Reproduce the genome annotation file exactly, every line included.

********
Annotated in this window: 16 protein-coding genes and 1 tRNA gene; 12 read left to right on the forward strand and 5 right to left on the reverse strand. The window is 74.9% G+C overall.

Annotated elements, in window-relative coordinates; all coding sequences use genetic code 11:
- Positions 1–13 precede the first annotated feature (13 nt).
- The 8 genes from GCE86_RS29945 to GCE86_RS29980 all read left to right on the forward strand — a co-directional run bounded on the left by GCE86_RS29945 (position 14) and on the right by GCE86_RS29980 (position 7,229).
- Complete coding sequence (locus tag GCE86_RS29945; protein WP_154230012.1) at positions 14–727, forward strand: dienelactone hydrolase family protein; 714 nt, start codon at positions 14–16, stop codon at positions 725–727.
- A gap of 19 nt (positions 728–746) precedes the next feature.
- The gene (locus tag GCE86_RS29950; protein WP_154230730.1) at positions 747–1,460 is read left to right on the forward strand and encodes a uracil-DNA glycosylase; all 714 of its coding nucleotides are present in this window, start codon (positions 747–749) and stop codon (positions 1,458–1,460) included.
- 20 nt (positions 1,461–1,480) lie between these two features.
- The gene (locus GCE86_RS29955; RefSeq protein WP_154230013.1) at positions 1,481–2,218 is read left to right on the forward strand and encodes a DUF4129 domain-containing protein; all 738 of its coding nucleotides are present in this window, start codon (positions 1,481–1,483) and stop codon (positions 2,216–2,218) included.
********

Annotated in this window: 16 protein-coding genes and 1 tRNA gene; 12 read left to right on the forward strand and 5 right to left on the reverse strand. The window is 74.9% G+C overall.

Annotated elements, in window-relative coordinates; all coding sequences use genetic code 11:
- Positions 1–13 precede the first annotated feature (13 nt).
- The 8 genes from GCE86_RS29945 to GCE86_RS29980 all read left to right on the forward strand — a co-directional run bounded on the left by GCE86_RS29945 (position 14) and on the right by GCE86_RS29980 (position 7,229).
- Complete coding sequence (locus tag GCE86_RS29945; protein WP_154230012.1) at positions 14–727, forward strand: dienelactone hydrolase family protein; 714 nt, start codon at positions 14–16, stop codon at positions 725–727.
- A gap of 19 nt (positions 728–746) precedes the next feature.
- The gene (locus tag GCE86_RS29950; protein WP_154230730.1) at positions 747–1,460 is read left to right on the forward strand and encodes a uracil-DNA glycosylase; all 714 of its coding nucleotides are present in this window, start codon (positions 747–749) and stop codon (positions 1,458–1,460) included.
- 20 nt (positions 1,461–1,480) lie between these two features.
- The gene (locus GCE86_RS29955; RefSeq protein WP_154230013.1) at positions 1,481–2,218 is read left to right on the forward strand and encodes a DUF4129 domain-containing protein; all 738 of its coding nucleotides are present in this window, start codon (positions 1,481–1,483) and stop codon (positions 2,216–2,218) included.